Saturday, April 19, 2008

Alice Cooper's Lost New Wave Classic

In early 1979 venerable shock-rocker Alice Cooper enlisted the help of Cars/Queen/ Devo/The Stranglers/Bowie/Cheap Trick producer Roy Thomas Baker for Flush The Fashion. If you’ve ever heard demo versions of any Cars songs, and compare them to the finished studio versions, you’ll be able to identify the influence Baker had in the studio. Slick, professional, of it’s time.

Cooper had been struggling to create a decent follow up to Welcome To My Nightmare since 1975. All the albums leading up to Flush The Fashion sounded like retreads of his past glories and he needed to sound ‘hip’ again. Thus the collaboration with Baker.

Roy Thomas Baker was a VERY hot commodity around this time and Cooper was on the downward spiral, so why Baker decided to partner with Cooper is anyone’s guess. I’m really glad they did, though. Flush The Fashion is one of Alice Cooper’s best releases, his best since Nightmare, but it absolutely sounds like nothing that preceded it.

The longest song clock’s in at 4:06 (the grand ‘Pain’), but most stay close to the 3 minute mark. It’s a ‘new wave’ album to be sure, but it is also definitely an Alice Cooper album. If the music is new wave, the lyrics are typical of his past discography. Song titles like ‘Leather Boots’, ‘Grim Facts’ and ‘Dance Yourself To Death’ are all within the boundaries of Cooper Town.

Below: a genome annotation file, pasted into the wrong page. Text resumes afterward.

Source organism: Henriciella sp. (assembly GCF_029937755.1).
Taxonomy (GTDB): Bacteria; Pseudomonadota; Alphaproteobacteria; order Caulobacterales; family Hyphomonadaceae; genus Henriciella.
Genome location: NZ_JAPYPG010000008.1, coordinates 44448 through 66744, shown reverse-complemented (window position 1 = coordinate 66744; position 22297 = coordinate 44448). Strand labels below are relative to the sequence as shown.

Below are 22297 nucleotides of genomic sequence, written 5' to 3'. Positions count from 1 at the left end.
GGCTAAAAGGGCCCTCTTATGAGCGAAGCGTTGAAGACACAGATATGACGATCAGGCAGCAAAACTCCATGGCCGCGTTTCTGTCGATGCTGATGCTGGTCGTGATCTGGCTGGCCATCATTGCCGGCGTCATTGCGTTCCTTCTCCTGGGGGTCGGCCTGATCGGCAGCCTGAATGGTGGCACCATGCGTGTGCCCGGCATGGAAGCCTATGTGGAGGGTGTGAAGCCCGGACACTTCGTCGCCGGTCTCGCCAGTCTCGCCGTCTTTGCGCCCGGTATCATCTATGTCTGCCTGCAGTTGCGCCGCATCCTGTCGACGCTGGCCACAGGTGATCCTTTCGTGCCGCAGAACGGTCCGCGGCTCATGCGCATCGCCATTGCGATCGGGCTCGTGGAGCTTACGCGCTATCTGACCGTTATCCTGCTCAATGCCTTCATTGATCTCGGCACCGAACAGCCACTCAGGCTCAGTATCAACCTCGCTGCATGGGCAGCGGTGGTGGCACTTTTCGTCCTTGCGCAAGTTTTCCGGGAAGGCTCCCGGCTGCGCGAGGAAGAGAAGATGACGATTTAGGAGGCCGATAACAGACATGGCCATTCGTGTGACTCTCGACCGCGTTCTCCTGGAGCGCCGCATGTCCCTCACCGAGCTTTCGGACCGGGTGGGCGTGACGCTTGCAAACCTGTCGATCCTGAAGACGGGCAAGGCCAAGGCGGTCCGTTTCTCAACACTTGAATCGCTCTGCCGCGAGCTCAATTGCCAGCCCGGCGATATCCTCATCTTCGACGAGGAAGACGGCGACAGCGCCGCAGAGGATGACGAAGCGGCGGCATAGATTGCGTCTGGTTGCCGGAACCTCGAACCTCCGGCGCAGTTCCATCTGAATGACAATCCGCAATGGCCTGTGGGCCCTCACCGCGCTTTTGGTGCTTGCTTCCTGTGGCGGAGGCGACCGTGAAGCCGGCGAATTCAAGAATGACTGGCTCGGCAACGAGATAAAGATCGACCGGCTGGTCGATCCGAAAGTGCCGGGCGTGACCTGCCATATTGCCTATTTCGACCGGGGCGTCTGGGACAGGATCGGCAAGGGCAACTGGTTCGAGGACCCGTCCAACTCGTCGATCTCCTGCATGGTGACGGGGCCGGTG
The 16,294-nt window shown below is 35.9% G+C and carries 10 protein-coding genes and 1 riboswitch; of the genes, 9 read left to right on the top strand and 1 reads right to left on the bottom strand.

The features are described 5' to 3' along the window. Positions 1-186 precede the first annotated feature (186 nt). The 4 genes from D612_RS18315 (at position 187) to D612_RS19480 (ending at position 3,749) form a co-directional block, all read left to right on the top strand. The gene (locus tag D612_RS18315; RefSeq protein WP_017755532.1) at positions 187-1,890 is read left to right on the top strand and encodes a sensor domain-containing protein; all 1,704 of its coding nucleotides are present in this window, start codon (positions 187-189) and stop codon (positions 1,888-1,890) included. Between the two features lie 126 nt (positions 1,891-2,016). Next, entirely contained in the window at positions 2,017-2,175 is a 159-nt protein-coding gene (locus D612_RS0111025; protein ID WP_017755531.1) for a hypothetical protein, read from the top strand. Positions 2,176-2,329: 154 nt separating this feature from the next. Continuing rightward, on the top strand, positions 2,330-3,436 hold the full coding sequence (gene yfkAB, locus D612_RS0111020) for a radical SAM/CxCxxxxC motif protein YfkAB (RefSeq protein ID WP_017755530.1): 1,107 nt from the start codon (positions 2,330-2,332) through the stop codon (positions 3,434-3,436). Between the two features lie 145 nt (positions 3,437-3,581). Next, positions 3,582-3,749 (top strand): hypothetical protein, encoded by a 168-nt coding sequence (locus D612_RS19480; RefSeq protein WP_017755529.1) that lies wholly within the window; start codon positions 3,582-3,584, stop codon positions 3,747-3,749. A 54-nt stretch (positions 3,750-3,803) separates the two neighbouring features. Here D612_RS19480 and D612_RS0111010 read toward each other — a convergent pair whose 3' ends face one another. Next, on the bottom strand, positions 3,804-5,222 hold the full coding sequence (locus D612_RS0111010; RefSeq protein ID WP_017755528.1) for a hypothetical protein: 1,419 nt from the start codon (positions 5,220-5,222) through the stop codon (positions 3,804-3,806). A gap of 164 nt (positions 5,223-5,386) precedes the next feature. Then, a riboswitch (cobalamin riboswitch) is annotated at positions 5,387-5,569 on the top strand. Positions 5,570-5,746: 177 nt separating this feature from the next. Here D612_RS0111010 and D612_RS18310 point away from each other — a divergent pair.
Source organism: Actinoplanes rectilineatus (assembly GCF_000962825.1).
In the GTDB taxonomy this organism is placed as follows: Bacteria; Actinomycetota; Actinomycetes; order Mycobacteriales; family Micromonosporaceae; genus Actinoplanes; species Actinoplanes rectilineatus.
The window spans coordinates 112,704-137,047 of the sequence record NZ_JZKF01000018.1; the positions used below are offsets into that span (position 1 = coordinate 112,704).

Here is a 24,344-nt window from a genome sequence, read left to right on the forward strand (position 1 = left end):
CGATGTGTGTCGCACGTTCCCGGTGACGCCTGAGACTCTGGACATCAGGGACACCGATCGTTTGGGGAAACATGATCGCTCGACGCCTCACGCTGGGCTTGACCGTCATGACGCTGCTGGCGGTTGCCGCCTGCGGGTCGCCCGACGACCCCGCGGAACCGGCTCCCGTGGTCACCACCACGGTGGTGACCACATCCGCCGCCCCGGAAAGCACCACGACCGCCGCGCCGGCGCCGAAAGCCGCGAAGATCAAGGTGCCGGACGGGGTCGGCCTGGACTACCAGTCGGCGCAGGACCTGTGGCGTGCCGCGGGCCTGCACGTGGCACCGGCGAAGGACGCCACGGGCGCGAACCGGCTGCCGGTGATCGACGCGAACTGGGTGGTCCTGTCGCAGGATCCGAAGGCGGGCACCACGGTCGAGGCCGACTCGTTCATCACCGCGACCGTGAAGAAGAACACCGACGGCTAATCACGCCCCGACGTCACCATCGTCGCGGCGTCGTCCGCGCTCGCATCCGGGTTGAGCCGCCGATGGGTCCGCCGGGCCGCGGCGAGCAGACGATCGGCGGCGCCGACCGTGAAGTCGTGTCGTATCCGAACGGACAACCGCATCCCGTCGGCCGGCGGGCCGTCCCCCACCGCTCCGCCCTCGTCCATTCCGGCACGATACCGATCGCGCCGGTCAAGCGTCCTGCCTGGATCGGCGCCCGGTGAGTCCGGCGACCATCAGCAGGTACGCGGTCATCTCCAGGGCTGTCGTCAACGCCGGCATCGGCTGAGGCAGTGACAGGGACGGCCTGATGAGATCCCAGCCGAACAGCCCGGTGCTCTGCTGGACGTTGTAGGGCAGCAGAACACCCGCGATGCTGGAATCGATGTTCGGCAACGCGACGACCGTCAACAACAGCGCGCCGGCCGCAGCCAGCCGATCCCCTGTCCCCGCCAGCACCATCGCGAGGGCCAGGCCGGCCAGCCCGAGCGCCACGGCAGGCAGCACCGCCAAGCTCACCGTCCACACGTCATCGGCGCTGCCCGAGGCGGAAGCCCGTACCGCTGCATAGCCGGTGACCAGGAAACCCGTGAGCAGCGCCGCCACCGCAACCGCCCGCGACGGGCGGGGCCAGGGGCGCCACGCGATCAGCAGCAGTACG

The songs, for the most part, are all tense, short bursts of energy. Choppy guitar and synthesizers rule while the albums sole hit ‘Clones (We’re All)’ would have fit nicely on a Gary Newman record. This song was even covered by faux-prog rockers the Smashing Pumpkins and remains one of Cooper’s best known to this day. Never once does Flush The Fashion sound like he's trying to appeal to the 'new wave' set, it just sounds like he's written a killer batch of songs.

It’s throwaway pop for sure, but it’s really good throwaway pop.

I’ve always believed that the early Alice Cooper Group were one hell of a great garage band, and I think Vince Furnier's late 70's and 80's exploits have done much to tarnish the reputation of this once fantastic and vital group (his severe alcoholism might have had something to do with it!)
This album, however, is his last great album. I could care less about anything he's released post 1980. If you have another opinion please share it.

"Talk Talk"
"Clones (We're All)"
"Leather Boots"
"Aspirin Damage"
"Nuclear Infected"
"Grim Facts"
"Model Citizen"
"Dance Yourself to Death"

...and here's a supremely cheesy video of Clones (We're All)...

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